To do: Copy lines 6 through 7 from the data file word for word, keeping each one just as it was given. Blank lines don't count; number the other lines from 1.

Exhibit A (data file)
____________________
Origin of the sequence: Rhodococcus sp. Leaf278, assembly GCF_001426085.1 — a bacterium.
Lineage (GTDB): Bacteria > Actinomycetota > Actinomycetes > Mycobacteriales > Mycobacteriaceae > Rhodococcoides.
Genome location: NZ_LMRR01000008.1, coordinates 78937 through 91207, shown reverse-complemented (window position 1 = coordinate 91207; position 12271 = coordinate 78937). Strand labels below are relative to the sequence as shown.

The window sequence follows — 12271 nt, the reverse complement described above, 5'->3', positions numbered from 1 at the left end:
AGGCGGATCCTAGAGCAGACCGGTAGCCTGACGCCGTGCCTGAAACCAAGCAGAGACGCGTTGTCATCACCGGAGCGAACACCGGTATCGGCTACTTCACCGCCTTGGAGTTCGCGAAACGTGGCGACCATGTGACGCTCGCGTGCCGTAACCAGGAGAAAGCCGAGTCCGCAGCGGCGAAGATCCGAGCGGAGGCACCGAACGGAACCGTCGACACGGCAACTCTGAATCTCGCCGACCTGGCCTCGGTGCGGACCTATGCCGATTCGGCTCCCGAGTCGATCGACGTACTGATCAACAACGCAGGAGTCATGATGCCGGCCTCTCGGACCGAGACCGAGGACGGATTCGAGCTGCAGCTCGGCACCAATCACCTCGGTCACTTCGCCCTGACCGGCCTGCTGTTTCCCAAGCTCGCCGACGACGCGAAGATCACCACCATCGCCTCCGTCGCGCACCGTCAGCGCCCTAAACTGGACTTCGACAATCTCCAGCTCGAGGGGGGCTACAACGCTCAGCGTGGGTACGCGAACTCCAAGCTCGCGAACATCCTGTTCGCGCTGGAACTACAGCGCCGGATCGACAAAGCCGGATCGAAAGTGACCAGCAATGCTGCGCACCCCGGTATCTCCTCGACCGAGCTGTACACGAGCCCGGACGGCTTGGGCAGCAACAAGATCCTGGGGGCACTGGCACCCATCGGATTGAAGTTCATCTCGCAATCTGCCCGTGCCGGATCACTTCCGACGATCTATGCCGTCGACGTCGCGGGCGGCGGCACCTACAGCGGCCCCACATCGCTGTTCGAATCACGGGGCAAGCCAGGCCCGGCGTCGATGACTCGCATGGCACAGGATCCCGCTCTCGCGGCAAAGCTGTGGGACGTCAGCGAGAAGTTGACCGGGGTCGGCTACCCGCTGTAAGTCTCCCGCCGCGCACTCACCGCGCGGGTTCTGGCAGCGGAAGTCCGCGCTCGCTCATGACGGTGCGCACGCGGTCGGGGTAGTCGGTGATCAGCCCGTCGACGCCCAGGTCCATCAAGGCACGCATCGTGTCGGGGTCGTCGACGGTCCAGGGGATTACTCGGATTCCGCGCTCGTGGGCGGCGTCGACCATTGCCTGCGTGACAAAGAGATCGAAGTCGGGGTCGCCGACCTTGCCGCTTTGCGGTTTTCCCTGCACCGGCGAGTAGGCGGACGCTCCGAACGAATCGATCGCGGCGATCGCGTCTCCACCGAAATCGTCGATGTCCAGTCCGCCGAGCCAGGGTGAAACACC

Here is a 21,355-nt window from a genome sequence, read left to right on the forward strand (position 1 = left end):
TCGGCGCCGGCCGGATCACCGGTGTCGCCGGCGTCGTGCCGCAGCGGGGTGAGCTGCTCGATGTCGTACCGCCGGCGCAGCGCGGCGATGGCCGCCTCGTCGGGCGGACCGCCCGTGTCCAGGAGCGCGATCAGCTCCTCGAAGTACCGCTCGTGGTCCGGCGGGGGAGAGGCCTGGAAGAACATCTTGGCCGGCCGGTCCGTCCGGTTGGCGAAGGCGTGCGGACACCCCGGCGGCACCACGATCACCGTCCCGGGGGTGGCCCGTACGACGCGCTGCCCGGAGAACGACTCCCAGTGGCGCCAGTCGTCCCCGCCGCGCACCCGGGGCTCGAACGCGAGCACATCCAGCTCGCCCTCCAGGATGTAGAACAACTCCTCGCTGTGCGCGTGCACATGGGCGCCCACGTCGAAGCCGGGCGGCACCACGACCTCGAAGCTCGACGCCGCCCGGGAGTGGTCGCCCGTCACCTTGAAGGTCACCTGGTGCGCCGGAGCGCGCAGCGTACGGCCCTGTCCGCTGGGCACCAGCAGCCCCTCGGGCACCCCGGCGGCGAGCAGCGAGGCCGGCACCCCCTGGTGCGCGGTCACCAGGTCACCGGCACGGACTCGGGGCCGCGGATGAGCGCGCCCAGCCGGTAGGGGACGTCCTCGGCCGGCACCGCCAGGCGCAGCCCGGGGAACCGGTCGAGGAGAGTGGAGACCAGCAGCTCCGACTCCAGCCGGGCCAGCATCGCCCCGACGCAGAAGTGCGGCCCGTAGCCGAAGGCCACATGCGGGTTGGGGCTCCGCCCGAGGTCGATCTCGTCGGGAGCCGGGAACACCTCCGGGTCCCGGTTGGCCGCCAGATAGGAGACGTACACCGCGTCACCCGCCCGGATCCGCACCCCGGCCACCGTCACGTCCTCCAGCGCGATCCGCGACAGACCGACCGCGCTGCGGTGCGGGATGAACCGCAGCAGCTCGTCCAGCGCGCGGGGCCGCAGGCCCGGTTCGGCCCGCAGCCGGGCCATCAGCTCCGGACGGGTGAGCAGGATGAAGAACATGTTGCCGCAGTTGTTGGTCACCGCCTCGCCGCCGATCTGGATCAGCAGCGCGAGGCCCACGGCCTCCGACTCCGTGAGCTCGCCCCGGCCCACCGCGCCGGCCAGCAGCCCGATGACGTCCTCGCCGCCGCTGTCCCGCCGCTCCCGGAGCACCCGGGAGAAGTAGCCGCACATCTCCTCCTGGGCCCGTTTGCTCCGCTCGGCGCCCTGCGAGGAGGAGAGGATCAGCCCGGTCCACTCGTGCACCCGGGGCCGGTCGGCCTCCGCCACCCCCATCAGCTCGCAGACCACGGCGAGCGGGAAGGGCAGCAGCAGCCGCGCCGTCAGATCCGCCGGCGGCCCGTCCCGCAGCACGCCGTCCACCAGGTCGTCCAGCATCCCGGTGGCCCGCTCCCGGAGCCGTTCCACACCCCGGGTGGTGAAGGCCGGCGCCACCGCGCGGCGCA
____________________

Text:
Here is a 21,355-nt window from a genome sequence, read left to right on the forward strand (position 1 = left end):
TCGGCGCCGGCCGGATCACCGGTGTCGCCGGCGTCGTGCCGCAGCGGGGTGAGCTGCTCGATGTCGTACCGCCGGCGCAGCGCGGCGATGGCCGCCTCGTCGGGCGGACCGCCCGTGTCCAGGAGCGCGATCAGCTCCTCGAAGTACCGCTCGTGGTCCGGCGGGGGAGAGGCCTGGAAGAACATCTTGGCCGGCCGGTCCGTCCGGTTGGCGAAGGCGTGCGGACACCCCGGCGGCACCACGATCACCGTCCCGGGGGTGGCCCGTACGACGCGCTGCCCGGAGAACGACTCCCAGTGGCGCCAGTCGTCCCCGCCGCGCACCCGGGGCTCGAACGCGAGCACATCCAGCTCGCCCTCCAGGATGTAGAACAACTCCTCGCTGTGCGCGTGCACATGGGCGCCCACGTCGAAGCCGGGCGGCACCACGACCTCGAAGCTCGACGCCGCCCGGGAGTGGTCGCCCGTCACCTTGAAGGTCACCTGGTGCGCCGGAGCGCGCAGCGTACGGCCCTGTCCGCTGGGCACCAGCAGCCCCTCGGGCACCCCGGCGGCGAGCAGCGAGGCCGGCACCCCCTGGTGCGCGGTCACCAGGTCACCGGCACGGACTCGGGGCCGCGGATGAGCGCGCCCAGCCGGTAGGGGACGTCCTCGGCCGGCACCGCCAGGCGCAGCCCGGGGAACCGGTCGAGGAGAGTGGAGACCAGCAGCTCCGACTCCAGCCGGGCCAGCATCGCCCCGACGCAGAAGTGCGGCCCGTAGCCGAAGGCCACATGCGGGTTGGGGCTCCGCCCGAGGTCGATCTCGTCGGGAGCCGGGAACACCTCCGGGTCCCGGTTGGCCGCCAGATAGGAGACGTACACCGCGTCACCCGCCCGGATCCGCACCCCGGCCACCGTCACGTCCTCCAGCGCGATCCGCGACAGACCGACCGCGCTGCGGTGCGGGATGAACCGCAGCAGCTCGTCCAGCGCGCGGGGCCGCAGGCCCGGTTCGGCCCGCAGCCGGGCCATCAGCTCCGGACGGGTGAGCAGGATGAAGAACATGTTGCCGCAGTTGTTGGTCACCGCCTCGCCGCCGATCTGGATCAGCAGCGCGAGGCCCACGGCCTCCGACTCCGTGAGCTCGCCCCGGCCCACCGCGCCGGCCAGCAGCCCGATGACGTCCTCGCCGCCGCTGTCCCGCCGCTCCCGGAGCACCCGGGAGAAGTAGCCGCACATCTCCTCCTGGGCCCGTTTGCTCCGCTCGGCGCCCTGCGAGGAGGAGAGGATCAGCCCGGTCCACTCGTGCACCCGGGGCCGGTCGGCCTCCGCCACCCCCATCAGCTCGCAGACCACGGCGAGCGGGAAGGGCAGCAGCAGCCGCGCCGTCAGATCCGCCGGCGGCCCGTCCCGCAGCACGCCGTCCACCAGGTCGTCCAGCATCCCGGTGGCCCGCTCCCGGAGCCGTTCCACACCCCGGGTGGTGAAGGCCGGCGCCACCGCGCGGCGCA